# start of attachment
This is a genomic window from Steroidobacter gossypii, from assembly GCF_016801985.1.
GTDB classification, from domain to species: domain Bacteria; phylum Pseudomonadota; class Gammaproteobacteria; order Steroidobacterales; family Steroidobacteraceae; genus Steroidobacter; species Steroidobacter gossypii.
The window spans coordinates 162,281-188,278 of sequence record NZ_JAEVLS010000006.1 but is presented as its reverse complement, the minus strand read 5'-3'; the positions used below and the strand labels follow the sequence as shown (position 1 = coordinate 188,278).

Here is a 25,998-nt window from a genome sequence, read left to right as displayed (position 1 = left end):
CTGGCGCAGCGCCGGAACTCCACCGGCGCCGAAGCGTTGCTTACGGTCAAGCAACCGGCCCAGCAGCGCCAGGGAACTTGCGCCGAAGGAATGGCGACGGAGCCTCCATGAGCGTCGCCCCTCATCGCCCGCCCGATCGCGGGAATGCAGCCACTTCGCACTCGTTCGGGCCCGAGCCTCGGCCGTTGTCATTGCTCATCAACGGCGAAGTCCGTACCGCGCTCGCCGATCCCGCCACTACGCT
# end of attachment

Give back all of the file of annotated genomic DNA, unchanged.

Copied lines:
This is a genomic window from Steroidobacter gossypii, from assembly GCF_016801985.1.
GTDB classification, from domain to species: domain Bacteria; phylum Pseudomonadota; class Gammaproteobacteria; order Steroidobacterales; family Steroidobacteraceae; genus Steroidobacter; species Steroidobacter gossypii.
The window spans coordinates 162,281-188,278 of sequence record NZ_JAEVLS010000006.1 but is presented as its reverse complement, the minus strand read 5'-3'; the positions used below and the strand labels follow the sequence as shown (position 1 = coordinate 188,278).

Here is a 25,998-nt window from a genome sequence, read left to right as displayed (position 1 = left end):
CTGGCGCAGCGCCGGAACTCCACCGGCGCCGAAGCGTTGCTTACGGTCAAGCAACCGGCCCAGCAGCGCCAGGGAACTTGCGCCGAAGGAATGGCGACGGAGCCTCCATGAGCGTCGCCCCTCATCGCCCGCCCGATCGCGGGAATGCAGCCACTTCGCACTCGTTCGGGCCCGAGCCTCGGCCGTTGTCATTGCTCATCAACGGCGAAGTCCGTACCGCGCTCGCCGATCCCGCCACTACGCT